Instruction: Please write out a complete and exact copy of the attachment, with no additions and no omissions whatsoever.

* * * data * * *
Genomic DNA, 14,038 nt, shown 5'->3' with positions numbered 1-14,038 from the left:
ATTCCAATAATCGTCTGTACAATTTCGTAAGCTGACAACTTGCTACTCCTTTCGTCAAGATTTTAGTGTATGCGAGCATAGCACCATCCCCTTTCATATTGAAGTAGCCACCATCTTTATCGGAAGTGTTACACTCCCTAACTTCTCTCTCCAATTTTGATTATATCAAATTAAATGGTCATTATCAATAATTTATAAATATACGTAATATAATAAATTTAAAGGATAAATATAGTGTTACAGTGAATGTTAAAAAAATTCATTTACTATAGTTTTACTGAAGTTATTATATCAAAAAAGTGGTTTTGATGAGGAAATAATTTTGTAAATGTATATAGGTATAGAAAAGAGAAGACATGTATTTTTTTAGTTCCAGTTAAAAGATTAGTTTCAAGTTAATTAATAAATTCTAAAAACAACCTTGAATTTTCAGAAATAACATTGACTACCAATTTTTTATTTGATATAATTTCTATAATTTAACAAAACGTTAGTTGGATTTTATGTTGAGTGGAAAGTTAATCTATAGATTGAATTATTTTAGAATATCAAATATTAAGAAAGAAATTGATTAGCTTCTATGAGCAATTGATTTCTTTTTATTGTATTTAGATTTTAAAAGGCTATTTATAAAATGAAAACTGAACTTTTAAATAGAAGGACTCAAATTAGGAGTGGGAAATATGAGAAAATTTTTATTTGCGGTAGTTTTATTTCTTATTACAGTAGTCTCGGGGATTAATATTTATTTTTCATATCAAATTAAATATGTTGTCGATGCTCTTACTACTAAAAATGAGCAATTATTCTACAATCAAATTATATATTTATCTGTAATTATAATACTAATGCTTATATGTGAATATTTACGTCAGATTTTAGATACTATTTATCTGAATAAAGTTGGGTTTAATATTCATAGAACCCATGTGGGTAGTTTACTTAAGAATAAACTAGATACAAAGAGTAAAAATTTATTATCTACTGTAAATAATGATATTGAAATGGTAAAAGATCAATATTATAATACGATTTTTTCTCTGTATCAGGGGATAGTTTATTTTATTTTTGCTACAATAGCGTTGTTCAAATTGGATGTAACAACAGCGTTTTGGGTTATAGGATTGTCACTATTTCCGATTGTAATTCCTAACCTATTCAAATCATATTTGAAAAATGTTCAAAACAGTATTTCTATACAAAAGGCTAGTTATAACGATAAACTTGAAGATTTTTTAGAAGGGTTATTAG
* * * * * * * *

Genomic DNA, 14,038 nt, shown 5'->3' with positions numbered 1-14,038 from the left:
ATTCCAATAATCGTCTGTACAATTTCGTAAGCTGACAACTTGCTACTCCTTTCGTCAAGATTTTAGTGTATGCGAGCATAGCACCATCCCCTTTCATATTGAAGTAGCCACCATCTTTATCGGAAGTGTTACACTCCCTAACTTCTCTCTCCAATTTTGATTATATCAAATTAAATGGTCATTATCAATAATTTATAAATATACGTAATATAATAAATTTAAAGGATAAATATAGTGTTACAGTGAATGTTAAAAAAATTCATTTACTATAGTTTTACTGAAGTTATTATATCAAAAAAGTGGTTTTGATGAGGAAATAATTTTGTAAATGTATATAGGTATAGAAAAGAGAAGACATGTATTTTTTTAGTTCCAGTTAAAAGATTAGTTTCAAGTTAATTAATAAATTCTAAAAACAACCTTGAATTTTCAGAAATAACATTGACTACCAATTTTTTATTTGATATAATTTCTATAATTTAACAAAACGTTAGTTGGATTTTATGTTGAGTGGAAAGTTAATCTATAGATTGAATTATTTTAGAATATCAAATATTAAGAAAGAAATTGATTAGCTTCTATGAGCAATTGATTTCTTTTTATTGTATTTAGATTTTAAAAGGCTATTTATAAAATGAAAACTGAACTTTTAAATAGAAGGACTCAAATTAGGAGTGGGAAATATGAGAAAATTTTTATTTGCGGTAGTTTTATTTCTTATTACAGTAGTCTCGGGGATTAATATTTATTTTTCATATCAAATTAAATATGTTGTCGATGCTCTTACTACTAAAAATGAGCAATTATTCTACAATCAAATTATATATTTATCTGTAATTATAATACTAATGCTTATATGTGAATATTTACGTCAGATTTTAGATACTATTTATCTGAATAAAGTTGGGTTTAATATTCATAGAACCCATGTGGGTAGTTTACTTAAGAATAAACTAGATACAAAGAGTAAAAATTTATTATCTACTGTAAATAATGATATTGAAATGGTAAAAGATCAATATTATAATACGATTTTTTCTCTGTATCAGGGGATAGTTTATTTTATTTTTGCTACAATAGCGTTGTTCAAATTGGATGTAACAACAGCGTTTTGGGTTATAGGATTGTCACTATTTCCGATTGTAATTCCTAACCTATTCAAATCATATTTGAAAAATGTTCAAAACAGTATTTCTATACAAAAGGCTAGTTATAACGATAAACTTGAAGATTTTTTAGAAGGGTTATTAG